As my colleagues are aware, Canada has undergone a shift to a knowledge-based economy. Over the past four decades, as we have marched further and further along the path to an economy built on technology and knowledge, the need for equality of opportunity in accessing post-secondary education has become paramount. Education and training are two of the things needed to generate new ideas and their innovative application.

Currently, the majority of jobs in Canada, and certainly many of the best paying ones, require some form of post-secondary education, whether it is college or university. Estimates are that by the year 2011, almost two thirds of all jobs will be filled by people with higher education credentials.

This move to a knowledge-based economy is reflected in the increase in full-time university enrolment. In the past 20 years, full-time enrolment has grown 64 per cent in the Maritimes and part-time enrolment has increased 19 per cent. This Maritime trend of increased enrolment follows closely the same trend on the national scale.

Not only are there more students enrolling in post-secondary institutions, but we are also seeing a trend where women enrolling outnumber men. In the past two decades, the number of women attending Maritime universities full time increased by almost 80 per cent. In the year 2000-01, women accounted for 59.3 per cent of all full-time students enrolled in Maritime universities.

Despite strong enrolment growth over the past two decades, Canadians do not enter post-secondary programs at the same rate as individuals from many other countries. Reports show that 39.3 per cent of Canadian adults between the ages 20 and 24 are enrolled in a post-secondary institution, while Finland had an attendance rate of 56.1 per cent, Denmark of 55.3 per cent and France of 53.2 per cent.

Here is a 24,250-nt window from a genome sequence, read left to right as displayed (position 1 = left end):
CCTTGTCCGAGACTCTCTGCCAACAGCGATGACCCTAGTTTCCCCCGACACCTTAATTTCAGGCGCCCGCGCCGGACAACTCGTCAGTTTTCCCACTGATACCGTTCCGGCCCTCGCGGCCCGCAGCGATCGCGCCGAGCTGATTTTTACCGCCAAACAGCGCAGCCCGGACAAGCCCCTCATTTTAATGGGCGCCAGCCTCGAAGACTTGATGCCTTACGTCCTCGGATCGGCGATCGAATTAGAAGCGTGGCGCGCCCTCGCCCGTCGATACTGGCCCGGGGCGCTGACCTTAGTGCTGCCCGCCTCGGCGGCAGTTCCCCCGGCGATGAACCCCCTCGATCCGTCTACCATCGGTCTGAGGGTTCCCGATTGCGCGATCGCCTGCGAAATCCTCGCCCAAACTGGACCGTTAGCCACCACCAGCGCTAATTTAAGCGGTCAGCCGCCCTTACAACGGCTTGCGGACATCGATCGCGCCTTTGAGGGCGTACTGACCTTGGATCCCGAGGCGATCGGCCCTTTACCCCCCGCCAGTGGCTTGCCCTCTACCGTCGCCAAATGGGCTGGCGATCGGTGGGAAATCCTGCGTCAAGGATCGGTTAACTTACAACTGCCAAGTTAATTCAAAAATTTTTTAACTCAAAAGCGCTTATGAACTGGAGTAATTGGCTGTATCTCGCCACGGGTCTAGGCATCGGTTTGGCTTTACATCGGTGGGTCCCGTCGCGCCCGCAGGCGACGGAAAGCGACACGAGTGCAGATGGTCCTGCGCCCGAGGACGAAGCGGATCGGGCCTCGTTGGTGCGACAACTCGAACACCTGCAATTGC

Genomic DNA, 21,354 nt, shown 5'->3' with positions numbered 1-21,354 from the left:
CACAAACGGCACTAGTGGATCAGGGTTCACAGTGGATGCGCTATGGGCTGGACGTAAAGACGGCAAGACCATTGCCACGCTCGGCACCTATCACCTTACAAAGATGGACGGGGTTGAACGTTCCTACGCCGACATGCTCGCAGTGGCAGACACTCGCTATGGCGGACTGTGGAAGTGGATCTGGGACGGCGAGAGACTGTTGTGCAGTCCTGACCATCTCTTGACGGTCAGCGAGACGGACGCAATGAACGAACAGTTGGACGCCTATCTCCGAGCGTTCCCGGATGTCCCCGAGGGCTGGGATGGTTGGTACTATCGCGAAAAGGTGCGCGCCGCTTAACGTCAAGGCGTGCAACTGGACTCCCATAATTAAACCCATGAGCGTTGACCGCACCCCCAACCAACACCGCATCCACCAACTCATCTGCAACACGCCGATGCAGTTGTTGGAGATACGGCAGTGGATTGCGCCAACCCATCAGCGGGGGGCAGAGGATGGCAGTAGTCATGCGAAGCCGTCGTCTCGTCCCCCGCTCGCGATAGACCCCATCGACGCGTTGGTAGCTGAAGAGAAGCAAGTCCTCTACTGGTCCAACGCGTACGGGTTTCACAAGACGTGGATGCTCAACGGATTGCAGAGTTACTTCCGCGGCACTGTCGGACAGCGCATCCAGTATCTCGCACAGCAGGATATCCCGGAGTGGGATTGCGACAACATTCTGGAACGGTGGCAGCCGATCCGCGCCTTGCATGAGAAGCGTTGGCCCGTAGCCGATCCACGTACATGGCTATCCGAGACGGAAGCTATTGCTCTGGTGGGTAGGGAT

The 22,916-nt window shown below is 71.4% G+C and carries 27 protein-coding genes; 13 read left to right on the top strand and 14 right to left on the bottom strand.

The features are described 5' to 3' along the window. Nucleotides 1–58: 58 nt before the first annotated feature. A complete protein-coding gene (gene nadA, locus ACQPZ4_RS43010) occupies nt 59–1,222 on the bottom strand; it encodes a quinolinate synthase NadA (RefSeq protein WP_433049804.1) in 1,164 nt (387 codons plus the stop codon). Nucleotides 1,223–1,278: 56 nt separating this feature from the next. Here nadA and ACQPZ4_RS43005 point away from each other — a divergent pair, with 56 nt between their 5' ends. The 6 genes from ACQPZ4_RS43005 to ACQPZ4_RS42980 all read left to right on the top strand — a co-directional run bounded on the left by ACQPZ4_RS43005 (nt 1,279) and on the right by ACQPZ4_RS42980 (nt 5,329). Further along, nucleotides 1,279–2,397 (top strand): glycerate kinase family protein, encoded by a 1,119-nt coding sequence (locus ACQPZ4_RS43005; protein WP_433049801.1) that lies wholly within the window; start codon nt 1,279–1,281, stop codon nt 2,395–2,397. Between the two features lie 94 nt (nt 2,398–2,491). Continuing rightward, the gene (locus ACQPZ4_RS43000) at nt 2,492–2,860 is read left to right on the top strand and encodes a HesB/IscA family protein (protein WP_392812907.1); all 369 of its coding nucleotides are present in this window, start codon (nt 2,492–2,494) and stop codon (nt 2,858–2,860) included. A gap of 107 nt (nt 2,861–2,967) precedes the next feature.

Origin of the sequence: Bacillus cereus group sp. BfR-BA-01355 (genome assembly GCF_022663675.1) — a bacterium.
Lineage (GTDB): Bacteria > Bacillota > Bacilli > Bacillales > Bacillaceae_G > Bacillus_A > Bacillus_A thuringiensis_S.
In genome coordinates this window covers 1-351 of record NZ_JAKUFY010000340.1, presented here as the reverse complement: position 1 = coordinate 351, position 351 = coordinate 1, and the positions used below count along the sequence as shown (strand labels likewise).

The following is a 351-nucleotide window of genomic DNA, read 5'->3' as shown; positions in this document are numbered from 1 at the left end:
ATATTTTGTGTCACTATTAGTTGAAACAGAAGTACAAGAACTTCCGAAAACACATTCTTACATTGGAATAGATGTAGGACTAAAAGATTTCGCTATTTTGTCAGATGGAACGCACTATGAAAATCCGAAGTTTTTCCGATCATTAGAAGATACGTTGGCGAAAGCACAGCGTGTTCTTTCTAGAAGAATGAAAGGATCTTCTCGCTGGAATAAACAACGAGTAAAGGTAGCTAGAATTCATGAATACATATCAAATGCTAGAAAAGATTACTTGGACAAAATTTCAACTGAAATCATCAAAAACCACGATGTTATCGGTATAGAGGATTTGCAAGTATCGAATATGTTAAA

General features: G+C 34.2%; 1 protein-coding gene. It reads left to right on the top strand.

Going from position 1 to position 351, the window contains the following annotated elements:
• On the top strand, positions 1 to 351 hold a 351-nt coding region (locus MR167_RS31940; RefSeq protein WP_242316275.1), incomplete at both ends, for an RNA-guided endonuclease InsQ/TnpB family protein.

Although there has been an increase in university enrolment, a recent study from the Maritime Provinces Higher Education Commission found that educational background of parents is still having an impact on whether a student attends some sort of post-secondary institution. Students whose parents had not gone to university were less likely to pursue higher education than students whose parents had. The study found that the parents' educational background also had a lasting impact on whether students chose to pursue further study after obtaining a first degree.

Similarly, the income level of a student's parents also had an impact on participation in higher education. Those in the highest quartile of income are twice as likely to attend university. Researchers document an 83 per cent participation rate in higher education for youth whose estimated family income exceeds $80,000. Only 60 per cent of youth from families earning between $55,000 and $80,000, and 55 per cent of youth from families earning less than $55,000 had post-secondary education.

Honourable senators, more than ever, education has become the key to success, but the price tag of that success has been rising steadily. Students will pay an average of $4,172 in tuition fees for this academic year. That is up from $4,018 the year before, and this includes the four provinces that have capped tuition fees — Ontario, Quebec, Manitoba and Newfoundland and Labrador. Today's tuition fees are almost triple the average of $1,464 in the year 1990-91. Last year, tuition fees for undergraduate degrees in my home province of Prince Edward Island were $4,133, slightly above the national average.